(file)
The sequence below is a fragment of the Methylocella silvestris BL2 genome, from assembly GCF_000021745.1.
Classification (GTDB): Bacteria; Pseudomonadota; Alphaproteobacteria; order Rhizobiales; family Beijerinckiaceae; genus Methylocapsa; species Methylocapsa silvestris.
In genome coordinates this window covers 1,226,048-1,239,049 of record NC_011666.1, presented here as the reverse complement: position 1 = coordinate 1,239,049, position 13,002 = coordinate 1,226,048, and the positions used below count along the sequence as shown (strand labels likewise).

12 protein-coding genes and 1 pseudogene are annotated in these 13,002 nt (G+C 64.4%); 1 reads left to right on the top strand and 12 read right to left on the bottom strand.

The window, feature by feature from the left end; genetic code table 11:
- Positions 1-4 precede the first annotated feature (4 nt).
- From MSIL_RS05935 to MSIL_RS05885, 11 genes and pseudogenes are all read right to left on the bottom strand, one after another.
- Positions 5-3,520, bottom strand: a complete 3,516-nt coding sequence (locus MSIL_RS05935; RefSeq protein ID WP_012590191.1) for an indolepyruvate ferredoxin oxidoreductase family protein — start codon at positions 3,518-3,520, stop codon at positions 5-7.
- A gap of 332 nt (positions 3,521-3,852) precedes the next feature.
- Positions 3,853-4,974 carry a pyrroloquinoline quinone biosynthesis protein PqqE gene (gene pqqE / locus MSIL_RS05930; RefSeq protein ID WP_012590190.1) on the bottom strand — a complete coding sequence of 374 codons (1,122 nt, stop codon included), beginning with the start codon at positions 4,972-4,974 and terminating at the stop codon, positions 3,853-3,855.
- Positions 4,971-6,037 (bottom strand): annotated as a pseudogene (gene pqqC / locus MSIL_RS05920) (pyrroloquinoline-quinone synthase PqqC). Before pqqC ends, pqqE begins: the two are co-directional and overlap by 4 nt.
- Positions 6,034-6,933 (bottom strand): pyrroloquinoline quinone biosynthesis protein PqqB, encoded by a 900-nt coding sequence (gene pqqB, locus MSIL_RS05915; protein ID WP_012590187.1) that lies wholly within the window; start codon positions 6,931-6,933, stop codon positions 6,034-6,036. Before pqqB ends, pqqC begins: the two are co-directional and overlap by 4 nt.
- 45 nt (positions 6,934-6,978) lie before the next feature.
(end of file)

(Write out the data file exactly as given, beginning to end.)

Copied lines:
The sequence below is a fragment of the Methylocella silvestris BL2 genome, from assembly GCF_000021745.1.
Classification (GTDB): Bacteria; Pseudomonadota; Alphaproteobacteria; order Rhizobiales; family Beijerinckiaceae; genus Methylocapsa; species Methylocapsa silvestris.
In genome coordinates this window covers 1,226,048-1,239,049 of record NC_011666.1, presented here as the reverse complement: position 1 = coordinate 1,239,049, position 13,002 = coordinate 1,226,048, and the positions used below count along the sequence as shown (strand labels likewise).

12 protein-coding genes and 1 pseudogene are annotated in these 13,002 nt (G+C 64.4%); 1 reads left to right on the top strand and 12 read right to left on the bottom strand.

The window, feature by feature from the left end; genetic code table 11:
- Positions 1-4 precede the first annotated feature (4 nt).
- From MSIL_RS05935 to MSIL_RS05885, 11 genes and pseudogenes are all read right to left on the bottom strand, one after another.
- Positions 5-3,520, bottom strand: a complete 3,516-nt coding sequence (locus MSIL_RS05935; RefSeq protein ID WP_012590191.1) for an indolepyruvate ferredoxin oxidoreductase family protein — start codon at positions 3,518-3,520, stop codon at positions 5-7.
- A gap of 332 nt (positions 3,521-3,852) precedes the next feature.
- Positions 3,853-4,974 carry a pyrroloquinoline quinone biosynthesis protein PqqE gene (gene pqqE / locus MSIL_RS05930; RefSeq protein ID WP_012590190.1) on the bottom strand — a complete coding sequence of 374 codons (1,122 nt, stop codon included), beginning with the start codon at positions 4,972-4,974 and terminating at the stop codon, positions 3,853-3,855.
- Positions 4,971-6,037 (bottom strand): annotated as a pseudogene (gene pqqC / locus MSIL_RS05920) (pyrroloquinoline-quinone synthase PqqC). Before pqqC ends, pqqE begins: the two are co-directional and overlap by 4 nt.
- Positions 6,034-6,933 (bottom strand): pyrroloquinoline quinone biosynthesis protein PqqB, encoded by a 900-nt coding sequence (gene pqqB, locus MSIL_RS05915; protein ID WP_012590187.1) that lies wholly within the window; start codon positions 6,931-6,933, stop codon positions 6,034-6,036. Before pqqB ends, pqqC begins: the two are co-directional and overlap by 4 nt.
- 45 nt (positions 6,934-6,978) lie before the next feature.